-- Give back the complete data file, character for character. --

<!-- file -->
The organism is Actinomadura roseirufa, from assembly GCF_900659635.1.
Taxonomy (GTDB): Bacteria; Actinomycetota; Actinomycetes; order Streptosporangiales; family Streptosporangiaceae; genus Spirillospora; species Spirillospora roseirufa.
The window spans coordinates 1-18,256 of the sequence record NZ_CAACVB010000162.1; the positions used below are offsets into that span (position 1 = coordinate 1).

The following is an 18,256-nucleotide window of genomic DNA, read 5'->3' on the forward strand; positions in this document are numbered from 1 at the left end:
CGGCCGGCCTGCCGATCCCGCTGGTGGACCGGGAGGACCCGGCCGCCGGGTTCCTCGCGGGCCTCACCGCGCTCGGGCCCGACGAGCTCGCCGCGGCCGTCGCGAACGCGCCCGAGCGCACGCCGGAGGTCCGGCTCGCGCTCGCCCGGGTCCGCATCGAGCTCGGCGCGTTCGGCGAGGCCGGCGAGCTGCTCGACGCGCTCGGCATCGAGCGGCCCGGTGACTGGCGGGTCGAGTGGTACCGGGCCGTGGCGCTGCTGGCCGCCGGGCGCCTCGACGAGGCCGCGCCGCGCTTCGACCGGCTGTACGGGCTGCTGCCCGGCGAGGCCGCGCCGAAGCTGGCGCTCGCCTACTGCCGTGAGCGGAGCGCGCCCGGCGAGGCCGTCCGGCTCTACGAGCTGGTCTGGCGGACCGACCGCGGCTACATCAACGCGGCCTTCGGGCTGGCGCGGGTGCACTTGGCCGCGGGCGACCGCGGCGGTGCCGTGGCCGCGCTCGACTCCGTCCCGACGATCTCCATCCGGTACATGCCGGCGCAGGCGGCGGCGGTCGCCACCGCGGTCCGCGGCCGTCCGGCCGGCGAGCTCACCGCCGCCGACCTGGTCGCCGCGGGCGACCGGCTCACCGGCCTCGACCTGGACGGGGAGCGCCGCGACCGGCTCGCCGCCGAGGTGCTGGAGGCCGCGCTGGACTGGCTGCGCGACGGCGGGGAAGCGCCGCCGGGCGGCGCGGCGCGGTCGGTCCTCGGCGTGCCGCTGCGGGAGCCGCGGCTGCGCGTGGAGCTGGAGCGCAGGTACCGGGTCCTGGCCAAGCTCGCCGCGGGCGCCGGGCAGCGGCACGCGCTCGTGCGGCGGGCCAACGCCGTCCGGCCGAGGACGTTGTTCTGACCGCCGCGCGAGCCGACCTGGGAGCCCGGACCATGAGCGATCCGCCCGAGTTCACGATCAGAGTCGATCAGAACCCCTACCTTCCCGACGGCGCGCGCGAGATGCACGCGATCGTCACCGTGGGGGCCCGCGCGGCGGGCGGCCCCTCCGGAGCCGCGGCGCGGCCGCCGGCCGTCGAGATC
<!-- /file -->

The organism is Actinomadura roseirufa, from assembly GCF_900659635.1.
Taxonomy (GTDB): Bacteria; Actinomycetota; Actinomycetes; order Streptosporangiales; family Streptosporangiaceae; genus Spirillospora; species Spirillospora roseirufa.
The window spans coordinates 1-18,256 of the sequence record NZ_CAACVB010000162.1; the positions used below are offsets into that span (position 1 = coordinate 1).

The following is an 18,256-nucleotide window of genomic DNA, read 5'->3' on the forward strand; positions in this document are numbered from 1 at the left end:
CGGCCGGCCTGCCGATCCCGCTGGTGGACCGGGAGGACCCGGCCGCCGGGTTCCTCGCGGGCCTCACCGCGCTCGGGCCCGACGAGCTCGCCGCGGCCGTCGCGAACGCGCCCGAGCGCACGCCGGAGGTCCGGCTCGCGCTCGCCCGGGTCCGCATCGAGCTCGGCGCGTTCGGCGAGGCCGGCGAGCTGCTCGACGCGCTCGGCATCGAGCGGCCCGGTGACTGGCGGGTCGAGTGGTACCGGGCCGTGGCGCTGCTGGCCGCCGGGCGCCTCGACGAGGCCGCGCCGCGCTTCGACCGGCTGTACGGGCTGCTGCCCGGCGAGGCCGCGCCGAAGCTGGCGCTCGCCTACTGCCGTGAGCGGAGCGCGCCCGGCGAGGCCGTCCGGCTCTACGAGCTGGTCTGGCGGACCGACCGCGGCTACATCAACGCGGCCTTCGGGCTGGCGCGGGTGCACTTGGCCGCGGGCGACCGCGGCGGTGCCGTGGCCGCGCTCGACTCCGTCCCGACGATCTCCATCCGGTACATGCCGGCGCAGGCGGCGGCGGTCGCCACCGCGGTCCGCGGCCGTCCGGCCGGCGAGCTCACCGCCGCCGACCTGGTCGCCGCGGGCGACCGGCTCACCGGCCTCGACCTGGACGGGGAGCGCCGCGACCGGCTCGCCGCCGAGGTGCTGGAGGCCGCGCTGGACTGGCTGCGCGACGGCGGGGAAGCGCCGCCGGGCGGCGCGGCGCGGTCGGTCCTCGGCGTGCCGCTGCGGGAGCCGCGGCTGCGCGTGGAGCTGGAGCGCAGGTACCGGGTCCTGGCCAAGCTCGCCGCGGGCGCCGGGCAGCGGCACGCGCTCGTGCGGCGGGCCAACGCCGTCCGGCCGAGGACGTTGTTCTGACCGCCGCGCGAGCCGACCTGGGAGCCCGGACCATGAGCGATCCGCCCGAGTTCACGATCAGAGTCGATCAGAACCCCTACCTTCCCGACGGCGCGCGCGAGATGCACGCGATCGTCACCGTGGGGGCCCGCGCGGCGGGCGGCCCCTCCGGAGCCGCGGCGCGGCCGCCGGCCGTCGAGATC